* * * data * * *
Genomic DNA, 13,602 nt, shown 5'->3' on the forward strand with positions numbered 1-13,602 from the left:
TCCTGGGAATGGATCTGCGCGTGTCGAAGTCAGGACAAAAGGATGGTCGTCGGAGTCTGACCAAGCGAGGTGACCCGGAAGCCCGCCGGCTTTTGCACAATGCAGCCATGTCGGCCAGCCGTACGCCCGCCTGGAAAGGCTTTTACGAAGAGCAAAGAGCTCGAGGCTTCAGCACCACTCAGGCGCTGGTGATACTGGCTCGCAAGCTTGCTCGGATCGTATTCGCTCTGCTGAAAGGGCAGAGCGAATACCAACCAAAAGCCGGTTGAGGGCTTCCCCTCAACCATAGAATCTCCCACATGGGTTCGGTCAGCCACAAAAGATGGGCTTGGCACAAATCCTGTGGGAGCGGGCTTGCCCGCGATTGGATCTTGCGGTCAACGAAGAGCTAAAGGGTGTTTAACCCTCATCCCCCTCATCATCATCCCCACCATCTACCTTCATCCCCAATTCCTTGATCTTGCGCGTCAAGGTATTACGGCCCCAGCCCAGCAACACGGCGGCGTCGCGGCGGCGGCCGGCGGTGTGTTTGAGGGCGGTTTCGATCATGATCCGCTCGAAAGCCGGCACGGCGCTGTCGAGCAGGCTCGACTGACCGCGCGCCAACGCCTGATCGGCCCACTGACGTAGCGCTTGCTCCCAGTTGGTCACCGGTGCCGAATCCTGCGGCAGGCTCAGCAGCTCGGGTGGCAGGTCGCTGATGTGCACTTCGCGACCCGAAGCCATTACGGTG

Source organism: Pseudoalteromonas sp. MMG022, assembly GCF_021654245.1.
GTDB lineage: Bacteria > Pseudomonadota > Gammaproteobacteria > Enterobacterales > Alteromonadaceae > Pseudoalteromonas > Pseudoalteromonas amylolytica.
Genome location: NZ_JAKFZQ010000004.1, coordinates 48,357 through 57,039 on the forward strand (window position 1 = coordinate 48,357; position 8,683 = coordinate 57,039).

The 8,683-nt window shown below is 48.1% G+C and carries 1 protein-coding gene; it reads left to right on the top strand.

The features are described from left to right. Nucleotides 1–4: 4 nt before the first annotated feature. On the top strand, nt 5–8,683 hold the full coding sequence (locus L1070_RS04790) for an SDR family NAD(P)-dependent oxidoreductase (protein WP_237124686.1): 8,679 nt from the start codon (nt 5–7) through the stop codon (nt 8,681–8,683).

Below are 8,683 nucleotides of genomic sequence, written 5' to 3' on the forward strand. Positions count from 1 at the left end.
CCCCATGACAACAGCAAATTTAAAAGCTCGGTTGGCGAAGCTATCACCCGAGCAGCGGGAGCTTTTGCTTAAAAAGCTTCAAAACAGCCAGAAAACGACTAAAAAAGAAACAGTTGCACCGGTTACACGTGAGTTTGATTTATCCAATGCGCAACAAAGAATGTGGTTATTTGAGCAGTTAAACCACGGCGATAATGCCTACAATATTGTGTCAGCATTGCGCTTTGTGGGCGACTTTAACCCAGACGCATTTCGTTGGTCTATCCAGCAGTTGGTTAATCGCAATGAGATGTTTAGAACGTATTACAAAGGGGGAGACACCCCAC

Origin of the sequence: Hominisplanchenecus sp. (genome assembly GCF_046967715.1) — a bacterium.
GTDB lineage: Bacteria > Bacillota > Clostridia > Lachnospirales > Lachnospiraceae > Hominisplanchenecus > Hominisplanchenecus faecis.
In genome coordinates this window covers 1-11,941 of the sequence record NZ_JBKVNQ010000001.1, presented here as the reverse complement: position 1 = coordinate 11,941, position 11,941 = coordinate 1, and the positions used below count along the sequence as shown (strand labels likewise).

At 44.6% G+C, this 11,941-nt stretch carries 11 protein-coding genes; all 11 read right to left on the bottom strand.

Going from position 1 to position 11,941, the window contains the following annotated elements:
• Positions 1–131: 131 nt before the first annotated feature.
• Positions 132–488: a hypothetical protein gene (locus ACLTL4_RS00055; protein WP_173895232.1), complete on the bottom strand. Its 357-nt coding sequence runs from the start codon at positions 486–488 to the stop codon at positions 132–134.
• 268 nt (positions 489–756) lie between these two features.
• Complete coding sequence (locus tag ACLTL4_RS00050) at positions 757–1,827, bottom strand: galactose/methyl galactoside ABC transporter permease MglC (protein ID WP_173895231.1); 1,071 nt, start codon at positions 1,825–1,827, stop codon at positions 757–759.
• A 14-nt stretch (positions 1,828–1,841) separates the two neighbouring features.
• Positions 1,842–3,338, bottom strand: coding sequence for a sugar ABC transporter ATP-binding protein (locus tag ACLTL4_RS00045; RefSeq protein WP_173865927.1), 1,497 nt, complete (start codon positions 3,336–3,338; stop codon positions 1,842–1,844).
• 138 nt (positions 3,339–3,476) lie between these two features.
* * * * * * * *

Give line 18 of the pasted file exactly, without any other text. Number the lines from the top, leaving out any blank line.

• Complete coding sequence (locus tag ACLTL4_RS00050) at positions 757–1,827, bottom strand: galactose/methyl galactoside ABC transporter permease MglC (protein ID WP_173895231.1); 1,071 nt, start codon at positions 1,825–1,827, stop codon at positions 757–759.